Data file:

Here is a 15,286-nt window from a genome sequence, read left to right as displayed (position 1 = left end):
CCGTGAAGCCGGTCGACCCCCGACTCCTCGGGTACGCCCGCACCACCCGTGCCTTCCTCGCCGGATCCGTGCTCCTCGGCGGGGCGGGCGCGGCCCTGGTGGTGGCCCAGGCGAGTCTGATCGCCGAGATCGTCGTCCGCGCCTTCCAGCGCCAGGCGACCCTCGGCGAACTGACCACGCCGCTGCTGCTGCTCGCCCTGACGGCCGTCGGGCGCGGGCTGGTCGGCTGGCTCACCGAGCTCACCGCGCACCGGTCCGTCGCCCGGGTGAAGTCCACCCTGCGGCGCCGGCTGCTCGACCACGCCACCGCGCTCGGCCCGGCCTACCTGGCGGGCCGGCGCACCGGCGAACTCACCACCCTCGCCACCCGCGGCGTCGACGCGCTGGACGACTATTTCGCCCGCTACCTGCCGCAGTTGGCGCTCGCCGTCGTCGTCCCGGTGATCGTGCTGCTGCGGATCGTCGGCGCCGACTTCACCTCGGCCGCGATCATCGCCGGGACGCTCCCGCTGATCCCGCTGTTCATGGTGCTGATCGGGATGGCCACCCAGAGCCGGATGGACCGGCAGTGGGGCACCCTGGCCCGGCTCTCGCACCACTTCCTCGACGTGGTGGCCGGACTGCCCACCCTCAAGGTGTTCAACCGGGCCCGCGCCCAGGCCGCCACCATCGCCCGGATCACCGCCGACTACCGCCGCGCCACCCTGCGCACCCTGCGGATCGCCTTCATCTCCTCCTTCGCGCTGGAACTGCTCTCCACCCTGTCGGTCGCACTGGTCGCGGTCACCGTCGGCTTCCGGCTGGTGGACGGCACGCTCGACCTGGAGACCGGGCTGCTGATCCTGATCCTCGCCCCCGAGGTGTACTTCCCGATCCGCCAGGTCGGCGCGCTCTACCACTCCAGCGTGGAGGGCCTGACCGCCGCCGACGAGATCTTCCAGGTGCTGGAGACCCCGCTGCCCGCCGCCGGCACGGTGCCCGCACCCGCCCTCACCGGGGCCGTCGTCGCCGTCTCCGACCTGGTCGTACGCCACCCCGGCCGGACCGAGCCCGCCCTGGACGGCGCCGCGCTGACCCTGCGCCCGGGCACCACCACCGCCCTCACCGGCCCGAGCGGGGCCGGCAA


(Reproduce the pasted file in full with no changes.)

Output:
Here is a 15,286-nt window from a genome sequence, read left to right as displayed (position 1 = left end):
CCGTGAAGCCGGTCGACCCCCGACTCCTCGGGTACGCCCGCACCACCCGTGCCTTCCTCGCCGGATCCGTGCTCCTCGGCGGGGCGGGCGCGGCCCTGGTGGTGGCCCAGGCGAGTCTGATCGCCGAGATCGTCGTCCGCGCCTTCCAGCGCCAGGCGACCCTCGGCGAACTGACCACGCCGCTGCTGCTGCTCGCCCTGACGGCCGTCGGGCGCGGGCTGGTCGGCTGGCTCACCGAGCTCACCGCGCACCGGTCCGTCGCCCGGGTGAAGTCCACCCTGCGGCGCCGGCTGCTCGACCACGCCACCGCGCTCGGCCCGGCCTACCTGGCGGGCCGGCGCACCGGCGAACTCACCACCCTCGCCACCCGCGGCGTCGACGCGCTGGACGACTATTTCGCCCGCTACCTGCCGCAGTTGGCGCTCGCCGTCGTCGTCCCGGTGATCGTGCTGCTGCGGATCGTCGGCGCCGACTTCACCTCGGCCGCGATCATCGCCGGGACGCTCCCGCTGATCCCGCTGTTCATGGTGCTGATCGGGATGGCCACCCAGAGCCGGATGGACCGGCAGTGGGGCACCCTGGCCCGGCTCTCGCACCACTTCCTCGACGTGGTGGCCGGACTGCCCACCCTCAAGGTGTTCAACCGGGCCCGCGCCCAGGCCGCCACCATCGCCCGGATCACCGCCGACTACCGCCGCGCCACCCTGCGCACCCTGCGGATCGCCTTCATCTCCTCCTTCGCGCTGGAACTGCTCTCCACCCTGTCGGTCGCACTGGTCGCGGTCACCGTCGGCTTCCGGCTGGTGGACGGCACGCTCGACCTGGAGACCGGGCTGCTGATCCTGATCCTCGCCCCCGAGGTGTACTTCCCGATCCGCCAGGTCGGCGCGCTCTACCACTCCAGCGTGGAGGGCCTGACCGCCGCCGACGAGATCTTCCAGGTGCTGGAGACCCCGCTGCCCGCCGCCGGCACGGTGCCCGCACCCGCCCTCACCGGGGCCGTCGTCGCCGTCTCCGACCTGGTCGTACGCCACCCCGGCCGGACCGAGCCCGCCCTGGACGGCGCCGCGCTGACCCTGCGCCCGGGCACCACCACCGCCCTCACCGGCCCGAGCGGGGCCGGCAA